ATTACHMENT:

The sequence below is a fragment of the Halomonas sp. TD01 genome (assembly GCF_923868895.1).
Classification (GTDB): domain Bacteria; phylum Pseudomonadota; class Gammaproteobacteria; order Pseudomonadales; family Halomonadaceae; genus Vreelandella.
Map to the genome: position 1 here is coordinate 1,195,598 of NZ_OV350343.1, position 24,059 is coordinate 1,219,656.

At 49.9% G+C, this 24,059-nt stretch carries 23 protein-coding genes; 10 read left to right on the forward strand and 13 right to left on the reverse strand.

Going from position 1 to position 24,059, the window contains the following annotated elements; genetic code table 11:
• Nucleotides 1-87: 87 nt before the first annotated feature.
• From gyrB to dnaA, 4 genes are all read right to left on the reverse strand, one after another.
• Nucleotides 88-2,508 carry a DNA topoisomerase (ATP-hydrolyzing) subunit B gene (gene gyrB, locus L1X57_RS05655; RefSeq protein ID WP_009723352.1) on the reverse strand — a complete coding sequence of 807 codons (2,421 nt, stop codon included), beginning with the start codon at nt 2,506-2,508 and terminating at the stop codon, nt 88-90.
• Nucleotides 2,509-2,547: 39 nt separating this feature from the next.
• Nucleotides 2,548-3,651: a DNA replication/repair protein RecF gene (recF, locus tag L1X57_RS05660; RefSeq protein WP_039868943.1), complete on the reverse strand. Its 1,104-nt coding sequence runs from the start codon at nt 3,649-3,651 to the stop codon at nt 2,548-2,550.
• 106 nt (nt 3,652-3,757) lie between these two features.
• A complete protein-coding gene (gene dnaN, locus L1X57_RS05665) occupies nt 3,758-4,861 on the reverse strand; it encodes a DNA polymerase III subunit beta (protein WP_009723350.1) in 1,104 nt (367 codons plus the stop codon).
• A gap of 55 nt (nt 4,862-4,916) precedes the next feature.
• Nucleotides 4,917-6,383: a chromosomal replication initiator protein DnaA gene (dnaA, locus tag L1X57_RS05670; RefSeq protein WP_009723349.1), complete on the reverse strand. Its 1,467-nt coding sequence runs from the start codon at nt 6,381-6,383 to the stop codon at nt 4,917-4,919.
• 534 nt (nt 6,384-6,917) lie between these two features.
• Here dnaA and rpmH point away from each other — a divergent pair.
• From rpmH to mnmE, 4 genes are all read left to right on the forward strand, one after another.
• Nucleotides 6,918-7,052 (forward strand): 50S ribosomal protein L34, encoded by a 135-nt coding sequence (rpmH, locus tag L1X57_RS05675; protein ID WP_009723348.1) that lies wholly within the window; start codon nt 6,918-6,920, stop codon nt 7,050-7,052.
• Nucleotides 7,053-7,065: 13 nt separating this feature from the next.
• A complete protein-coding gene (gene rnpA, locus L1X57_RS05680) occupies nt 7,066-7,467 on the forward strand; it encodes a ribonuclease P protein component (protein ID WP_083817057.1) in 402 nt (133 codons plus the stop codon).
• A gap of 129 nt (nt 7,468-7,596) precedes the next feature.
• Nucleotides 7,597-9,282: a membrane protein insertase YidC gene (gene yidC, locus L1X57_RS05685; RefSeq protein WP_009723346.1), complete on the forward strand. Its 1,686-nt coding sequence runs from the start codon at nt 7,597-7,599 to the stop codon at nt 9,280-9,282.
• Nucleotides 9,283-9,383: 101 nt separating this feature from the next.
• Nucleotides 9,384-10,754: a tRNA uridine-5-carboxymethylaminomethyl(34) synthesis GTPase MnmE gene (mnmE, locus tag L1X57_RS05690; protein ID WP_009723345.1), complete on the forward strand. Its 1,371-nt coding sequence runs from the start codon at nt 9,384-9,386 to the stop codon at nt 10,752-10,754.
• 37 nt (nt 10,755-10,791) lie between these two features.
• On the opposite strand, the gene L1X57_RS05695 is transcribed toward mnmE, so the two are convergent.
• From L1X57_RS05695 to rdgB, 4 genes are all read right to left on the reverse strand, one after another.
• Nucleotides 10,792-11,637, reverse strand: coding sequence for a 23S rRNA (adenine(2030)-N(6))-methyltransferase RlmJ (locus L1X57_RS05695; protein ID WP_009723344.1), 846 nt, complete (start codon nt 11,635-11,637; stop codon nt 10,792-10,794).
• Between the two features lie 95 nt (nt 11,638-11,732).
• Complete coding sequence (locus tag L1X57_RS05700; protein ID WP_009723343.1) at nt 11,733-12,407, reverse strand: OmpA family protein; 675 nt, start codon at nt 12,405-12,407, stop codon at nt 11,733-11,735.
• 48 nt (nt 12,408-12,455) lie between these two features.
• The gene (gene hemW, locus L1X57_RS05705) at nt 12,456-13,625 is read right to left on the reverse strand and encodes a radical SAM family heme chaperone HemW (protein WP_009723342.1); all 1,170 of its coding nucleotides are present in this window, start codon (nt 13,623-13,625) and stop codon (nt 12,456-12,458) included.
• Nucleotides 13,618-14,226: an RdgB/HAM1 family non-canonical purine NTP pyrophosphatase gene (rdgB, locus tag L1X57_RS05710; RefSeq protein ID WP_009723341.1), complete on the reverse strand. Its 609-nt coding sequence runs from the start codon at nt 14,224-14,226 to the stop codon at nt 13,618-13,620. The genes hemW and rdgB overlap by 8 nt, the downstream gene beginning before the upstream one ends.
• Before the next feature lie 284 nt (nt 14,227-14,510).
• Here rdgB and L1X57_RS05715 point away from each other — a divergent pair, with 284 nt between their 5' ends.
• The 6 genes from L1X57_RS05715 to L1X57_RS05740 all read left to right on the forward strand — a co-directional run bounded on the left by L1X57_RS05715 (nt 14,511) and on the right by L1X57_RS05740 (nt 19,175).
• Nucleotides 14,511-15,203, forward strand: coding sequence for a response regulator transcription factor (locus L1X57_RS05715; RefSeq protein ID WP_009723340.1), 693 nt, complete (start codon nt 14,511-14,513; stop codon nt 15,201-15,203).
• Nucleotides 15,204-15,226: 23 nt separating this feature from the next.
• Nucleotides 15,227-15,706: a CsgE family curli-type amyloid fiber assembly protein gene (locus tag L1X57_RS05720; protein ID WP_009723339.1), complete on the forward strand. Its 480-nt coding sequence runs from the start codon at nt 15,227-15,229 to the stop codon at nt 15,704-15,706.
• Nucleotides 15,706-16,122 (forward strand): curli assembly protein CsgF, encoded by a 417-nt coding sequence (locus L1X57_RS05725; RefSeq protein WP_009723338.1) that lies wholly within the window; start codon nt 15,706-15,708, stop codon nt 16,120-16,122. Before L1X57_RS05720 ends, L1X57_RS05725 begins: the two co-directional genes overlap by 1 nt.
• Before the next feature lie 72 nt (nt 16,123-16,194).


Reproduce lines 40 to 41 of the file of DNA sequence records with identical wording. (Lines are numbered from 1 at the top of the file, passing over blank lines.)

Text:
• Nucleotides 15,706-16,122 (forward strand): curli assembly protein CsgF, encoded by a 417-nt coding sequence (locus L1X57_RS05725; RefSeq protein WP_009723338.1) that lies wholly within the window; start codon nt 15,706-15,708, stop codon nt 16,120-16,122. Before L1X57_RS05720 ends, L1X57_RS05725 begins: the two co-directional genes overlap by 1 nt.
• Before the next feature lie 72 nt (nt 16,123-16,194).